Los Bronces in transition phase while Anglo American focuses on value, Chile head says | Hotter Commodities

The process to place the smaller and less efficient of the two processing plants at Los Bronces on care and maintenance is expected to be completed by mid-2024 and comes as the company pushes value over volume, the chief executive officer of Anglo American Chile said

According to CEO Patricio Hidalgo, work on care and maintenance is currently underway and comes as Los Bronces undergoes a period of transition.

“The plant hasn’t been shut down yet; we’re aiming for around the middle of the year,” he told Fastmarkets in a recent interview.

“We need to finalize all the work for the care and maintenance, and we need to ensure the production line remains well taken care of for us to reopen it when the right conditions are there,” he said.

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Anglo American holds a 50.1% stake in Los Bronces, which is located in Chile’s central zone and produced 215,500 tonnes of copper last year. This was down by 20% from 2022 levels due to lower ore grades and continued ore hardness, as well as an electrical sub-station fire that interrupted plant facilities’ power supply for 16 days.

“The biggest challenge for Los Bronces, especially in short to mid-term, is that the mine has been mono-phasic, which means that we’ve been feeding ore from one phase, and we don’t have other phases open. Basically, you process what you get, and unfortunately, we’re getting harder ore and lower grades,” he said on Monday April 15 during the annual CESCO copper industry week in Santiago, Chile.

“That’s the biggest challenge that we have in the short-term and the reason why we made a decision to drive for value instead of volumes and the decision to shut down the Los Bronces plant,” he added.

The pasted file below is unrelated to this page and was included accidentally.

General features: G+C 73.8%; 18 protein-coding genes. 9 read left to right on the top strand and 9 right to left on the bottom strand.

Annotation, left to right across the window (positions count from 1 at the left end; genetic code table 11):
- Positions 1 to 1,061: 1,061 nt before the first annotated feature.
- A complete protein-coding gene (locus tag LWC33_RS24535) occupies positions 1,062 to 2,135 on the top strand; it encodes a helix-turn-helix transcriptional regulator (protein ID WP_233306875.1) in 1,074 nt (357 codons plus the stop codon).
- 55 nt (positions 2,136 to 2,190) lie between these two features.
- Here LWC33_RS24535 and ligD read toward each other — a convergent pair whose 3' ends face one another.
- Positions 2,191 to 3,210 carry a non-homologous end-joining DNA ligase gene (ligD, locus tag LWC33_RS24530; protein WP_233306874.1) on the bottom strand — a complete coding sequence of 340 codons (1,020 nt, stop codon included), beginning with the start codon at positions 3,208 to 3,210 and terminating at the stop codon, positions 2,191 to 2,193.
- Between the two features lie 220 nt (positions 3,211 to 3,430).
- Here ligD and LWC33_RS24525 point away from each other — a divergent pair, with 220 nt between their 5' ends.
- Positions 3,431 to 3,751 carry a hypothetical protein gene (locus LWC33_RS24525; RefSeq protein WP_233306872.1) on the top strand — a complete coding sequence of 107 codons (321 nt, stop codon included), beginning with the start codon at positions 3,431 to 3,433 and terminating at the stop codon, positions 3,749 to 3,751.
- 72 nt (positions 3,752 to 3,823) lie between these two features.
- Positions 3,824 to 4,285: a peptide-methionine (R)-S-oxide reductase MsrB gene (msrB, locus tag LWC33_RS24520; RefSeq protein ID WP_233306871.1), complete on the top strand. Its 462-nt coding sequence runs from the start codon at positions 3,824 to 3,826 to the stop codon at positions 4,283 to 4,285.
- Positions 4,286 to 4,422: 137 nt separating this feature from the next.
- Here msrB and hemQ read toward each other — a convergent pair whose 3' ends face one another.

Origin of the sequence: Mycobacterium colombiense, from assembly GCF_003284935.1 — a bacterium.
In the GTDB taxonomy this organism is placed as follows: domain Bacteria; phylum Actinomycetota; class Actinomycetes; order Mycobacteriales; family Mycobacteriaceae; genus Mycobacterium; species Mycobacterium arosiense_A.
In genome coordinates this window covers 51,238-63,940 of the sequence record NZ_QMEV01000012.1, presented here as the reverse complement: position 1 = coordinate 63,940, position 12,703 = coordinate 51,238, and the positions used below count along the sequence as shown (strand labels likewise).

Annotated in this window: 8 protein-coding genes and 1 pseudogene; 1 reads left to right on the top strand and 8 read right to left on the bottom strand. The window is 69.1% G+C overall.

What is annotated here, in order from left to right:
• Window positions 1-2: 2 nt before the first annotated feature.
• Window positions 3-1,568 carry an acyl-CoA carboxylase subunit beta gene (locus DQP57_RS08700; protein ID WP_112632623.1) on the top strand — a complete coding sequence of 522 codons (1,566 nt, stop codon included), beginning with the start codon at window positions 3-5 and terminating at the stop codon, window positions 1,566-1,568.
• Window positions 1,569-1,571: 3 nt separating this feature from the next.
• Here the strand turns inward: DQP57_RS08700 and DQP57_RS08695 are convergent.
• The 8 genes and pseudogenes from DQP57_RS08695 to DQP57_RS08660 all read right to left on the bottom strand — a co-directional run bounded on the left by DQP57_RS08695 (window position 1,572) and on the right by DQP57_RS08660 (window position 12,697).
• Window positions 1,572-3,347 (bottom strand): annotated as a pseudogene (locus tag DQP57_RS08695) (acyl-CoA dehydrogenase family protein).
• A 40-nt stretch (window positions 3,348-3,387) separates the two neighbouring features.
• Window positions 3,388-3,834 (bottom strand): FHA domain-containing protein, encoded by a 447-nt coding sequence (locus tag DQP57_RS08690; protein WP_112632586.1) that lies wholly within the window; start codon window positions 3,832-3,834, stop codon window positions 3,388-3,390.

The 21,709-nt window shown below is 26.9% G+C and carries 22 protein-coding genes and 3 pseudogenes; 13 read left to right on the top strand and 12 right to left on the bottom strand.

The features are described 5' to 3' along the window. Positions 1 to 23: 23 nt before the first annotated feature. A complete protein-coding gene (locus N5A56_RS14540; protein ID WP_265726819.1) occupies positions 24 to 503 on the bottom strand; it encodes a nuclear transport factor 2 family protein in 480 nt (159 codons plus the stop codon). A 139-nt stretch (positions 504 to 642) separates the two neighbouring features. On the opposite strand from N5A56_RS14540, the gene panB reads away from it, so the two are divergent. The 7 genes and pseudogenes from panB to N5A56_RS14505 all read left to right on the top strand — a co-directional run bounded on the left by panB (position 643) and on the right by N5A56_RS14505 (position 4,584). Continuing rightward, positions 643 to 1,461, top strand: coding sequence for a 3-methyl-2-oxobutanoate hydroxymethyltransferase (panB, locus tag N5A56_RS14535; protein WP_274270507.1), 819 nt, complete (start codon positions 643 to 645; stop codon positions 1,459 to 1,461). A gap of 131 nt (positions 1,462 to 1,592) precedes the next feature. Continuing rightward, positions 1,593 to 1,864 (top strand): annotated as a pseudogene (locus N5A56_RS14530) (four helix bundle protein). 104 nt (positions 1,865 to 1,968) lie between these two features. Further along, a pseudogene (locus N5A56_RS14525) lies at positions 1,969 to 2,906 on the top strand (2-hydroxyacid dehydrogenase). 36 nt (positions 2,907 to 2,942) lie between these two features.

According to Hidalgo, the value-over-volume decision will enable the business to significantly cut operating costs and improve competitiveness at both the mine and the plant, as well as reduce overheads, capital spend and reliance on external water sources.

The unfavorable ore characteristics in the current area of mining will continue to affect the operation until the next phase of the mine, where the grades are expected to be higher and the ore softer, he said. Development work for this phase is now under way and is expected to benefit production from early 2027.

“It’s a timing issue rather than a structural issue,” Hidalgo added.

The environmental permit for the Los Bronces open pit expansion and underground development was issued by the authorities in November. The expansion would take place in two phases — the current pit and a new underground area, with the latter in the sectoral permitting and studies stages, Hidalgo said.

Water shortages and desalination

Los Bronces has struggled with water shortages, and the company plans to secure a large portion of the mine’s water needs through a desalinated water supply from the start of 2026.